Skip to content

Naloxone information for pharmacists who dispense prescription opioids

  • by

This animation has been created for pharmacists who dispense prescribed opioids for chronic pain. Naloxone is a life-saving medicine that reverses the effects of opioids in case of an emergency, while you wait for an ambulance.

Did you know that opioid deaths in australia have doubled in the last decade and prescription opioids contribute to two deaths and 75 hospitalizations every day these harms are not just from taking too much they can happen to patients who take their medicine as prescribed patients who are most at risk are those who are prescribed high-dose opioids those who also

Take other sedatives or those who have co-morbidities even in the most careful patients unexpected factors like changes in health can increase their risk of severe side effects which is sometimes called an overdose naloxone is a life-saving medicine that can reverse the effects of opioids in an emergency while waiting for an ambulance new formulations such as

The intranasal spray make it easier for patients to use any pharmacy can stop naloxone and any pharmacist can supply it without a prescription are you unsure of how to start a conversation about naloxone research shows that most people taking prescribed opioids would appreciate or expect to be offered naloxone as a pharmacist you’re in a position to make sure

This happens you can also empower patients with an opioid safety plan give them tools to respond to a severe reaction and maybe even save a life when starting a conversation about naloxone reassure patients that supplying it is something you discuss with everyone as part of your duties as a pharmacist can i talk to you about a medicine called naloxone it is

Available over the counter and we recommend that anyone taking strong opioids keeps it in the home we know that language is really important when discussing opioid related risks the term overdose means different things to different people some patients may think you are talking about illicit drug use or suicide to avoid stigma and miscommunication we recommend

Using words such as severe side effects instead of overdose but you can choose a term that makes sense to you and your patient whatever word you use make sure you define what it means first you could say something like the most severe side effects from using opioids a loss of consciousness and difficulty breathing which in a worst case scenario can cause death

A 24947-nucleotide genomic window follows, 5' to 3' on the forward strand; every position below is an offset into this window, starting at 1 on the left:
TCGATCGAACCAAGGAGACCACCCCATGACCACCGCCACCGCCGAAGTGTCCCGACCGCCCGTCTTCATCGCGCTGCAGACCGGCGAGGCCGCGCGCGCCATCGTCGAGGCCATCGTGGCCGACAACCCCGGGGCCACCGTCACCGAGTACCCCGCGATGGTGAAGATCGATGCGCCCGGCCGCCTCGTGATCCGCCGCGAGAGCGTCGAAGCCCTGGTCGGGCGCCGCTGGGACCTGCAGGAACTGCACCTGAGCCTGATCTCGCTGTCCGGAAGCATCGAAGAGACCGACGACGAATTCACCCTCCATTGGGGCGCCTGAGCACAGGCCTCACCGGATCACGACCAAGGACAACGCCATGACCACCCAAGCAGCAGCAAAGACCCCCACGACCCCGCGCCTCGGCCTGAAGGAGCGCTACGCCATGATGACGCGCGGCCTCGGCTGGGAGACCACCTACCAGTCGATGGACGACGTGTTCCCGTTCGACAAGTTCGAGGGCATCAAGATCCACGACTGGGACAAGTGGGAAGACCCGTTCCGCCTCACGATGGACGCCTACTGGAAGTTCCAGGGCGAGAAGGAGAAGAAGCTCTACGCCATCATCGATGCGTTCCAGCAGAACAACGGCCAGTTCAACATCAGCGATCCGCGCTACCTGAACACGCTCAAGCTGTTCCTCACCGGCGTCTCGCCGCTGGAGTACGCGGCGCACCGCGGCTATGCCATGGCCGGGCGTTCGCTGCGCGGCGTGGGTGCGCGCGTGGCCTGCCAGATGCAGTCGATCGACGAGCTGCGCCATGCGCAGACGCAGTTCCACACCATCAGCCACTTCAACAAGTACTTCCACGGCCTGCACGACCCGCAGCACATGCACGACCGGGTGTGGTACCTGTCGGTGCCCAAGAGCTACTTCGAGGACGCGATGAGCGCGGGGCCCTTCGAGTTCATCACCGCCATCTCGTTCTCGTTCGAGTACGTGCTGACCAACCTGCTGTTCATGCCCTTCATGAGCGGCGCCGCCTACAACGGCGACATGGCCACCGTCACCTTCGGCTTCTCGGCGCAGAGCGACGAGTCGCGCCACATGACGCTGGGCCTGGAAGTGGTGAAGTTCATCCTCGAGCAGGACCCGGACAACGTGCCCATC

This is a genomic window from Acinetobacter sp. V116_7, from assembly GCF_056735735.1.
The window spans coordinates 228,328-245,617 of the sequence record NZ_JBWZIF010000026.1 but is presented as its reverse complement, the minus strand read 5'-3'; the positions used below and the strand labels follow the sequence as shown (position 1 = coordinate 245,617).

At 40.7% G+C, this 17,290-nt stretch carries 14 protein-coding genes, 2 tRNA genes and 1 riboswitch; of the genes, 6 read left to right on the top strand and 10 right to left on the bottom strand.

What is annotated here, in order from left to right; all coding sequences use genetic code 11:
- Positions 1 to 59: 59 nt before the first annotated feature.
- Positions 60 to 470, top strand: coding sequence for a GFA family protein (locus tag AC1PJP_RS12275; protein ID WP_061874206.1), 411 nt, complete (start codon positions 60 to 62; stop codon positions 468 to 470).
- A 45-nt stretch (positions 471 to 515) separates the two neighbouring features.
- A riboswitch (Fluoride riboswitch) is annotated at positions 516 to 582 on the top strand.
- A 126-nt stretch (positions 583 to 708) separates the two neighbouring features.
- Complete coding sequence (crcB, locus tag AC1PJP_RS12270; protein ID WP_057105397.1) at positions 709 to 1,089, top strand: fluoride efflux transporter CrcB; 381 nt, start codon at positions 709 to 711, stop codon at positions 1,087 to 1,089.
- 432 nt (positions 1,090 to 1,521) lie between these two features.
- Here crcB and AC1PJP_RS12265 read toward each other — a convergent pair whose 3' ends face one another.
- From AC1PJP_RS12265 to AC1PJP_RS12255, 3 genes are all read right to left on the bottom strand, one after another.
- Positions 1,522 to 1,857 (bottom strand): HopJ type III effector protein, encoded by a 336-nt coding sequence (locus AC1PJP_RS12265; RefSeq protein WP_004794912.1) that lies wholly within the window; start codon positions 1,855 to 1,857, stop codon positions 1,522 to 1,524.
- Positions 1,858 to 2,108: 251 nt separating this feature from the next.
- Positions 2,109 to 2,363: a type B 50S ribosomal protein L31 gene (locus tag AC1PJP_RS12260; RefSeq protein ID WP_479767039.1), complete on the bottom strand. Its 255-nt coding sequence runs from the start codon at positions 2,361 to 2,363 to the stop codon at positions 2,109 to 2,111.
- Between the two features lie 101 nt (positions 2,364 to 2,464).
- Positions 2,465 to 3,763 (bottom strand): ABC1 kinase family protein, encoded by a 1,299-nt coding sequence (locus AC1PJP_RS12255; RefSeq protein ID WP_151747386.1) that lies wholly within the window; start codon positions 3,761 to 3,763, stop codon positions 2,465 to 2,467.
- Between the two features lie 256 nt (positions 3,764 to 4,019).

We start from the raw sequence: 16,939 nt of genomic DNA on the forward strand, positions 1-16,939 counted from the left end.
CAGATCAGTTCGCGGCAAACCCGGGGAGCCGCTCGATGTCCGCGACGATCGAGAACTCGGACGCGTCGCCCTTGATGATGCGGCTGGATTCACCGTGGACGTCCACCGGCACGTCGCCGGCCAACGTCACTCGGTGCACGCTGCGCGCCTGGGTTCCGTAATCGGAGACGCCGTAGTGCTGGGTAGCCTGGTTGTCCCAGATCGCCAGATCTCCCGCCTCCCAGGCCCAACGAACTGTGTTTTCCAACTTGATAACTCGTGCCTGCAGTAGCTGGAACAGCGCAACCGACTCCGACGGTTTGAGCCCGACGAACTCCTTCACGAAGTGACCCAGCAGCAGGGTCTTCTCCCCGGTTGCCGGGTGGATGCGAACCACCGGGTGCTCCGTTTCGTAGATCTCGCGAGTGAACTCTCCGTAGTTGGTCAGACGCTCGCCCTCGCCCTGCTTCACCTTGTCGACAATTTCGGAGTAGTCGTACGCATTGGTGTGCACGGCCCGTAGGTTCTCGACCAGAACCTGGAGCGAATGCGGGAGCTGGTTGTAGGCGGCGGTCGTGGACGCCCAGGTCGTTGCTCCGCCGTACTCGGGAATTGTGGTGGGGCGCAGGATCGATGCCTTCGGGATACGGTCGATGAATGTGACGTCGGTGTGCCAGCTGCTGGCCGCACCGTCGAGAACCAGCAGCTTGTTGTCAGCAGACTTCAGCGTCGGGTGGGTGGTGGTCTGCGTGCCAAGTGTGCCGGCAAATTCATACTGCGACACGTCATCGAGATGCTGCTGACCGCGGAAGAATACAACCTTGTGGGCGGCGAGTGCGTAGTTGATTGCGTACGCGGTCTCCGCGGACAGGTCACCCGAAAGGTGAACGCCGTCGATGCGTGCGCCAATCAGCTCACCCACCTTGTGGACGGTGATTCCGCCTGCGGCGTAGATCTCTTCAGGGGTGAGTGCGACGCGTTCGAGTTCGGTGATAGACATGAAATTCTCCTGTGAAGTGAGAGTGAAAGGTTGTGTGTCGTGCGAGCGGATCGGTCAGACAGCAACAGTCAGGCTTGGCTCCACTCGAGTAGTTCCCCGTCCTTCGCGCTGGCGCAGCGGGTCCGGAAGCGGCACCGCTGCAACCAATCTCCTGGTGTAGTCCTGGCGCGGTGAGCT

This is sometimes called an overdose but it can happen even if you take your normal prescribed dose many patients have heard in the media that opioids can cause harm and patients are often relieved to know that they can do something in case of an emergency you can reduce stigma by normalizing naloxone keeping naloxone is like having a fire extinguisher first aid

Kit or epipen we hope you’ll never need it but it’s important to have in your home just in case you can reassure them that this is just a precaution and that it applies to everyone now that you’re talking about naloxone what should the conversation cover to prepare help your patients to prepare a safety plan you can use the maximizing opioid safety leaflet as

A guide and advise the patient to discuss this plan with family friends or a carer when they get home to prevent as with all medicines it’s good practice to discuss how to reduce risks to respond educate the patient on the signs and symptoms to look out for and explain how to use naloxone encourage them to discuss these with their family friends or carer it’s

Easy to administer it’s just one spray or one injection and you can check the product for more details taking just five minutes to discuss naloxone empowers your patients with a safety plan in case of emergency you might also save someone’s life you

Transcribed from video
Naloxone information for pharmacists who dispense prescription opioids By Turning Point